Some mind blowing inflow numbers into the US markets
https://www.mauldineconomics.com/frontlinethoughts/tsunami-warning

How does RBNZ "look through" increases in the minimum wage going forward.

"Stunning Divergence": Latest Bank Data Reveals Something Is Terminally Broken In The Financial System

There was a remarkable disclosure in the latest JPMorgan earnings report: the largest US bank - an entity that historically has best been known for making loans to the broader population - reported that in Q1 its total deposits rose by a whopping 24% Y/Y and up 6% from Q4, to $2.278 trillion, while the total amount of loans issued by the bank was virtually flat sequentially at $1.011 trillion, and down 4% from a year ago.

So much for the efficacy of QE. Nontheless the difference between the collective deposit book value and loan value is approximately accounted for by inert bank assets (reserve balances) lying idle at the Fed.

Just to put it out there in case anyone missed it on Aljazeera, China produces 1/3 of the total emissions on the planet and the USA and China combined produce 1/2 of the total. What you can clearly see is that unless the top emissions producers start cleaning up their act, there is no point in us even worrying about trying to clean up ours.

See tragedy of the commons.

If we don't all act, nobody will. It's a great excuse for everyone to do nothing.

problem is that doing something here generally exports the carbon emissions elsewhere

If we reduce our livestock numbers that reduction will be picked up elsewhere

Stop oil exploration in NZ doesnt change the demand just exports the supply elsewhere

sure getting electric scooters, skateboard, motormowers etc is great if they are charged at offpeak times otherwise they can be essentially fueled by burning coal, as this is new energy demand.

The best thing you can do to stop emissions is to stop buying crap out of china, buy quality that lasts, repair if possible, dont replace unless necessary. Walk or use a bike.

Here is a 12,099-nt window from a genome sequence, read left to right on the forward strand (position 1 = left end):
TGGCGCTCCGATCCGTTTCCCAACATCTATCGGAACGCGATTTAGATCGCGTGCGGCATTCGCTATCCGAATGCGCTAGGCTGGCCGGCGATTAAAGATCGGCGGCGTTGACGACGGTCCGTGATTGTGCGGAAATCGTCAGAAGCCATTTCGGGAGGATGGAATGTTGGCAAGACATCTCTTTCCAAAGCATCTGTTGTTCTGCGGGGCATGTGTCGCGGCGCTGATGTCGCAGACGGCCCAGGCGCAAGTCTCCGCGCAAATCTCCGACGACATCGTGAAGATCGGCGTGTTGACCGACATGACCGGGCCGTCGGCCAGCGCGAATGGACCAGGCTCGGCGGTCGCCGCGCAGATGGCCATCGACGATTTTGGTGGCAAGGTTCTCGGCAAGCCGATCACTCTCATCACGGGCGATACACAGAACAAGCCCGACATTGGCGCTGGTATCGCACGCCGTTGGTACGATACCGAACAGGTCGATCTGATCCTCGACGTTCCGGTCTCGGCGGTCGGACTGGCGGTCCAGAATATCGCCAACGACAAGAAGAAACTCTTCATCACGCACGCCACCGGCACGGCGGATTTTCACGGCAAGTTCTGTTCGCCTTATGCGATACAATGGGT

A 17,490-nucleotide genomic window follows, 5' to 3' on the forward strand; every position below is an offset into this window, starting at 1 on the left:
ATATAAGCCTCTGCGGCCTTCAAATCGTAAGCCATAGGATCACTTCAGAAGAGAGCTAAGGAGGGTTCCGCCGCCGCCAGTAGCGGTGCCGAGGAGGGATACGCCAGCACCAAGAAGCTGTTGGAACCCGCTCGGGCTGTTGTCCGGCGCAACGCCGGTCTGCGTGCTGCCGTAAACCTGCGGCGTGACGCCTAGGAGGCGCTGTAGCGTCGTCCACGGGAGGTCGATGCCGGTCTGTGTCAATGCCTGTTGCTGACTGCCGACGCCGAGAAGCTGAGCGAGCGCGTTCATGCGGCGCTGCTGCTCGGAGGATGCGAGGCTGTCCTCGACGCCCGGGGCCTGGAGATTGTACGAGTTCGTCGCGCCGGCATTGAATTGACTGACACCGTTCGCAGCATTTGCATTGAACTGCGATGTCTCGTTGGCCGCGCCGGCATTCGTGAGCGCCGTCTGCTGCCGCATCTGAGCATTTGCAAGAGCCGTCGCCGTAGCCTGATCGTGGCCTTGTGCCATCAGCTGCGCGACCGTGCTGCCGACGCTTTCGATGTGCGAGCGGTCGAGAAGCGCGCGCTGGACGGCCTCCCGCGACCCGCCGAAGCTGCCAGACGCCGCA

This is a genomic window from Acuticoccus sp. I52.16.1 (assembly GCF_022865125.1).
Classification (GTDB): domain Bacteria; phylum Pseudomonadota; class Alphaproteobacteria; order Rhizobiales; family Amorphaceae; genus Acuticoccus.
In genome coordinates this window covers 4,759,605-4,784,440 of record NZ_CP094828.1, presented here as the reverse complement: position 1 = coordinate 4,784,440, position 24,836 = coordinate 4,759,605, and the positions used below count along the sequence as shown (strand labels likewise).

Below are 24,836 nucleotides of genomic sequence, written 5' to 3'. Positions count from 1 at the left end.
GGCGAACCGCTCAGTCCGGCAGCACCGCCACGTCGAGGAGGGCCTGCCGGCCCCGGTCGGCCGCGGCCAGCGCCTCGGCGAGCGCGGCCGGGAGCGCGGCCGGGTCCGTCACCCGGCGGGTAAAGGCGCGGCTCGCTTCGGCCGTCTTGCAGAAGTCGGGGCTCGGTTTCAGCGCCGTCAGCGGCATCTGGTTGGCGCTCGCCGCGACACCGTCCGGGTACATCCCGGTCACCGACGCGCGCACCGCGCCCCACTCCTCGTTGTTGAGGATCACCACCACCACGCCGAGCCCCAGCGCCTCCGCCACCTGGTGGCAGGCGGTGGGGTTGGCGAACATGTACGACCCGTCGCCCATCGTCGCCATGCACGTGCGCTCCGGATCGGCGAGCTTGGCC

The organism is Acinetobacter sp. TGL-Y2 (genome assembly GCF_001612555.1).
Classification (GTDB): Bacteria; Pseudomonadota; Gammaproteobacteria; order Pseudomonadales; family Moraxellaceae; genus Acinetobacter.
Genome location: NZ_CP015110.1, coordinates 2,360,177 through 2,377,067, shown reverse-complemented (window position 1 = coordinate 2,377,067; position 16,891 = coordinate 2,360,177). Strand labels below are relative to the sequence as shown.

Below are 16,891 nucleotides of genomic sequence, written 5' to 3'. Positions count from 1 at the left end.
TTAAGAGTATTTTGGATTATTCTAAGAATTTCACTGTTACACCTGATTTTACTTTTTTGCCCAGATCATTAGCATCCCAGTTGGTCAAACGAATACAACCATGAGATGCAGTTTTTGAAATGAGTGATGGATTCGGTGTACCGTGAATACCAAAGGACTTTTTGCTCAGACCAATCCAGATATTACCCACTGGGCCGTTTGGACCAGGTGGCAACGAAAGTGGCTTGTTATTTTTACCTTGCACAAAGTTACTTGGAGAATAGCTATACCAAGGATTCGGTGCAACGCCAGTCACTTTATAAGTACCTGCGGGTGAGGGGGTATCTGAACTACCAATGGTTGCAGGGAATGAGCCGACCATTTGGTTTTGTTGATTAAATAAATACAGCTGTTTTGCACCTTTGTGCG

Problem is that the world is fixated on growth so governments want more consumption and that means more energy.

Easiest way to drop emissions is to halt immigration, less people, less energy consumed...

powerdownkiwi can take over from here....

A few points:
1. China should be compared to what figs they produced in 2019. Comparisons to first quarter of 2020 clearly useless.
2. Debt: you ask what will happen when Fed pulls back. This is a joke. They can't. Stocks would crash. That is all fed cares about
3. Virus and vaccines: we are now told (Q and A WHO expert yesterday) that vaccine does not stop transmission and also that booster shots will be needed annually and possibly for variants, so we need to keep doing social distancing etc . Er? For how long??? No one has an answer . So much for the great saviour of vaccination
4. Virus infection figs need to be split really into that which includes Brazil and India and a separate total which does not.
5. Has Australia banned those 2 countries from coming in? if not, Tasman bubble not going to last long is it?
6. How long is bond market going to stand all this debt when inflation hits 5-6% or more?? hence severely eroding their return and also threatening return of their money period

No 5. Indians Incoming to Aussie would require 14 day quarantine then another 14 days outside before jumping on the trans Tasman bubble. But yes still adds risk.

margin debt exploded in USA over last 5 months.
No risk of course. Nothing to see here.
For those who do not know, margin debt is borrowing on repo on fumes.
1928-29 was similar.

Skipping down the street hand-in-hand with the speculative extreme in valuations is the speculative extreme in leverage. Margin debt – the amount of money that investors have borrowed in order to buy stocks – is now at the highest level in history, not only in absolute terms, but also relative to U.S. GDP. Notice that spikes in the ratio of margin debt to GDP are distinct markers of speculative extremes like 1987, 2000, 2007, and today. As Jim Grant wrote decades ago, “The way to wealth in a bull market is debt. The way to oblivion in a bear market is also debt, and nobody rings a bell.” Link

Great article!!!

Note for GR & PM dept.
Road map for Covid recovery.

Bank lending directed to business investment increases gdp without inflation.
Banking lending, unbridled to asset purchase & consumer consumption creates asset bubbles and inflation & society the poorer.

Richard Werner, plus empirical evidence.
https://youtu.be/TkCU_n0h4Qc

Any VSEconomists want to claim otherwise?

Henry...

Im not an economist.... but I kinda claim otherwise.. in regards to a covid recovery... ie. the economic paradigm as it is now.

New money (credit) can enter an economy via a particular sector, AND...once it has entered the economy ( in this case thru lending to business) it can flow wherever it will... it flows like water.
Surplus profits will get invested in assets.....and Id suggest even some of the loans made to business...